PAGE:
A slimmed-down curriculum is integral to ensuring success for disadvantaged students, according to a primary headteacher.
Writing in the 10 April issue of TES, George Shipp, who is writing under a pseudonym, explains why he decided that concentrating on core skills was essential at his school in a deprived area of Hampshire.
“As an experienced professional, I view the idea of a narrow curriculum with disdain and fear. Yet I have to face reality: without the appropriate academic skills, our children’s futures will inevitably be stunted,” he writes.
“The brutal truth – away from the league tables, data sheets and inspections – is that our children need to succeed, and for that they need the very best numeracy and literacy skills. Can we achieve this without compromising our principles? I think so. We may have to slim down the curriculum, but this doesn’t have to mean students sitting in rows, reciting spelling charts and times tables. We did it differently.”
Shipp sat down with staff and planned the school’s new curriculum. It involved stripping back content to focus on the core skills of literacy and numeracy.
“That did not mean just teaching English and maths. Instead, it meant that English and maths became the core of all learning – students would, for example, write reports in science or use number skills in geography.”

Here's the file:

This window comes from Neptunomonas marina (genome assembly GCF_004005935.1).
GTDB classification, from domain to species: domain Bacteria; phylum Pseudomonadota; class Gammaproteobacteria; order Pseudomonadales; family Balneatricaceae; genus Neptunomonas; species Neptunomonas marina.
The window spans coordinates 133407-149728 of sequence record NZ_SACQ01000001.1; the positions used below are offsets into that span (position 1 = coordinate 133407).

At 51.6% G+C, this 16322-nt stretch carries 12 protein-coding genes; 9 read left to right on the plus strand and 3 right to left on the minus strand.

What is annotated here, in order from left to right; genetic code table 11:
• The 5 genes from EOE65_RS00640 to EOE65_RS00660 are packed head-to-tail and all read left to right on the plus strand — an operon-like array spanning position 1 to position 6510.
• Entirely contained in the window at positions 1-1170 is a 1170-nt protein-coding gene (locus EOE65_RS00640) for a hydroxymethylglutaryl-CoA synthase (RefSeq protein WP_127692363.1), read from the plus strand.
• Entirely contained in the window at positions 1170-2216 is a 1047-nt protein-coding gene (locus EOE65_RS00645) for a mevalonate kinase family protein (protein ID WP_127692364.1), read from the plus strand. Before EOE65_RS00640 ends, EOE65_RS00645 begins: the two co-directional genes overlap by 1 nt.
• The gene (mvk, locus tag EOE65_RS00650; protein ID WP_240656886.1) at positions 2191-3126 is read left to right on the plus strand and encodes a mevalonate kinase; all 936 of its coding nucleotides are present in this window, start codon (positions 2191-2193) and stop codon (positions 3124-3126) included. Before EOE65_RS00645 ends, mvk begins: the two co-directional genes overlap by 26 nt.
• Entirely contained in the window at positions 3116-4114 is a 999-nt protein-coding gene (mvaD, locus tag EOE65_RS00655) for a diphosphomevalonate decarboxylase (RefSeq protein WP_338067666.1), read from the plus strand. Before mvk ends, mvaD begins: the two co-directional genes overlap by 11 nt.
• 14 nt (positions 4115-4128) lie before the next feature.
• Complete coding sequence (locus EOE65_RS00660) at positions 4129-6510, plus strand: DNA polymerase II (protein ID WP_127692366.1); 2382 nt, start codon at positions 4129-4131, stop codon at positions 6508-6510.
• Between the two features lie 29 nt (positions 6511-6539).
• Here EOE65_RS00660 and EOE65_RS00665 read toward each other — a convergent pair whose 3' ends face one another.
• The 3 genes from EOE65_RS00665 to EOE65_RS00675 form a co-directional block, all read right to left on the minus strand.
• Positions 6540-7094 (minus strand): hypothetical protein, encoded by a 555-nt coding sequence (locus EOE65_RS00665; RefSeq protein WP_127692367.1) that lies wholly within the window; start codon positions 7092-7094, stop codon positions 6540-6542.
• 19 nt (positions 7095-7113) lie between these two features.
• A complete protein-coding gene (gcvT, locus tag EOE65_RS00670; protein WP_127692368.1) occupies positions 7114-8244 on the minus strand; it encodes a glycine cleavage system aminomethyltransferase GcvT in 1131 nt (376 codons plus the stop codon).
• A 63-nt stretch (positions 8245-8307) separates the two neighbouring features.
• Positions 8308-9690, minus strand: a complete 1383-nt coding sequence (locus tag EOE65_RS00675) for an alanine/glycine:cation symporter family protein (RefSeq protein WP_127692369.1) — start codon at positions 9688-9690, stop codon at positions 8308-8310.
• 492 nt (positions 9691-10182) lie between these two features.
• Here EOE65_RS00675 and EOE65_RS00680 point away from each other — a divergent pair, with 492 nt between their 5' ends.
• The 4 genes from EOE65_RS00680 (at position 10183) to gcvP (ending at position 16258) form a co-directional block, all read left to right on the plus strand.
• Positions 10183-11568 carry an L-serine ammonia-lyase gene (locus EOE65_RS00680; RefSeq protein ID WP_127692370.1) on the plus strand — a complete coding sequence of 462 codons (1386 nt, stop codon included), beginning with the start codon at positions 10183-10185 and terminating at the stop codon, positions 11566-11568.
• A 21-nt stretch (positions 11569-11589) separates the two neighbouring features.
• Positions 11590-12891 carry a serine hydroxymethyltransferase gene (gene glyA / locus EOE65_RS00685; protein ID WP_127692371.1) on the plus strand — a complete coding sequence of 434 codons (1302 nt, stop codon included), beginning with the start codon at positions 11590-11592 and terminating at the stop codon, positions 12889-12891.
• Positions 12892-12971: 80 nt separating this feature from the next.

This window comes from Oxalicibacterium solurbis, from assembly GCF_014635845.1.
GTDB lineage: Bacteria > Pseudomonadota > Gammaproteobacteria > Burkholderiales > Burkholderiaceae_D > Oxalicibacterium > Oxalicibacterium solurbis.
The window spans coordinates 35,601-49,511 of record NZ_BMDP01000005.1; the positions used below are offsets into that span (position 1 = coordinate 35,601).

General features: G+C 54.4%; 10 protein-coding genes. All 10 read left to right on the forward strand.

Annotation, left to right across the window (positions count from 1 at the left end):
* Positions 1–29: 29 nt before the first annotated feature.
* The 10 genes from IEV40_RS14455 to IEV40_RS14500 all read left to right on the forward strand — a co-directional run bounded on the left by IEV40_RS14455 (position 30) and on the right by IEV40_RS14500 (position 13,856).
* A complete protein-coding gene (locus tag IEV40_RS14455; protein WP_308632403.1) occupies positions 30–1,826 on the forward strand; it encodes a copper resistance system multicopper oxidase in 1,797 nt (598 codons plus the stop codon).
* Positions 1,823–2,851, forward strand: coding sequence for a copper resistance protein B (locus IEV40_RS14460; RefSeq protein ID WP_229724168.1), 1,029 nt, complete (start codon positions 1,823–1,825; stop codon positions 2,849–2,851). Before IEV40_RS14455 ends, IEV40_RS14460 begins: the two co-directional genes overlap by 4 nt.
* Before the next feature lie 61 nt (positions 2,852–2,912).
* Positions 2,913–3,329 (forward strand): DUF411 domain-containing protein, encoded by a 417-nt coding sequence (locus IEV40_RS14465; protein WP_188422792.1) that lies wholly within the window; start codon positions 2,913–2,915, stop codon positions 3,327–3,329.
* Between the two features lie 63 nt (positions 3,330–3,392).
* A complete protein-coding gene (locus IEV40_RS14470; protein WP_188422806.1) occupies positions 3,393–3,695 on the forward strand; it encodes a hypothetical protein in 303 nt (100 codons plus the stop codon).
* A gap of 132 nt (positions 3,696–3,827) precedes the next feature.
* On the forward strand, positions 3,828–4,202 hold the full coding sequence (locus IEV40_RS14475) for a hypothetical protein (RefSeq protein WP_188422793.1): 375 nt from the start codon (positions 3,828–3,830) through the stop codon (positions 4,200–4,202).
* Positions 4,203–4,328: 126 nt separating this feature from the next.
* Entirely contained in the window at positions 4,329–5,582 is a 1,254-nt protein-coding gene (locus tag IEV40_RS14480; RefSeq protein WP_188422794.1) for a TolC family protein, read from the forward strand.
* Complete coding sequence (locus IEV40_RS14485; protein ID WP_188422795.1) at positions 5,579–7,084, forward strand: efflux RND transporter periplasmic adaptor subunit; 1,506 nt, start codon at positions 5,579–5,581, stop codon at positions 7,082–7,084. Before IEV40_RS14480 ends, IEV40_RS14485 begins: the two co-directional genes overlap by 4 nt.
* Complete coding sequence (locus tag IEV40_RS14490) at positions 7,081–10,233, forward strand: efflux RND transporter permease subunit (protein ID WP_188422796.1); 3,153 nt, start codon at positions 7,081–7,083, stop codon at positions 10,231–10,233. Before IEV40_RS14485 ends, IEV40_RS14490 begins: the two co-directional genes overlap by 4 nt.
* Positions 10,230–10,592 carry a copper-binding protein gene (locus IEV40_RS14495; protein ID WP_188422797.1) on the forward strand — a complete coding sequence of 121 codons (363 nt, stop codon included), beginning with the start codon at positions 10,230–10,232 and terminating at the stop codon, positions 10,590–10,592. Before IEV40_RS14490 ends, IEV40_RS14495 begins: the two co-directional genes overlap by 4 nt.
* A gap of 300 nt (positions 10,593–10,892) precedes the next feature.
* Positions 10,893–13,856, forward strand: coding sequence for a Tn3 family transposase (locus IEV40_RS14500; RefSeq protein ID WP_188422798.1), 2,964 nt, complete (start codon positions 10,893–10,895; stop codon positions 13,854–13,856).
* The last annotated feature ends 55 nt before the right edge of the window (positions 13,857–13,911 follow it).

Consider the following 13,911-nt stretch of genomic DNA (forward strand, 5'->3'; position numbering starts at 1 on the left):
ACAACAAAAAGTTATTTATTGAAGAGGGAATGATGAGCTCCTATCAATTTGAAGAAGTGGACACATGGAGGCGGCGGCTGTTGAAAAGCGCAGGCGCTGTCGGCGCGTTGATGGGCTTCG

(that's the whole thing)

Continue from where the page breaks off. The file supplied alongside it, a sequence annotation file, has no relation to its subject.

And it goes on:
Results improved dramatically. Within two years, all children were achieving level 4 in reading and maths and more than 50 per cent reached level 5 in both areas. Ofsted visited in 2010 and 2013, and on both occasions the school was graded outstanding.
Shipp says nearby schools responded to this success not with congratulations but accusations.
“Other schools see the Sats headlines or hear rumours and brand us as a school that does nothing other than literacy and numeracy,” writes Shipp. “But I have the Ofsted document to prove that this is incorrect, to show that we do meet the requirements for a broad curriculum and that we also give our students what they vitally need: core skills.”
For the full story, get the 10 April edition of TES on your tablet or phone or by downloading the TES Reader app for Android or iOS. Or pick it up at all good newsagents.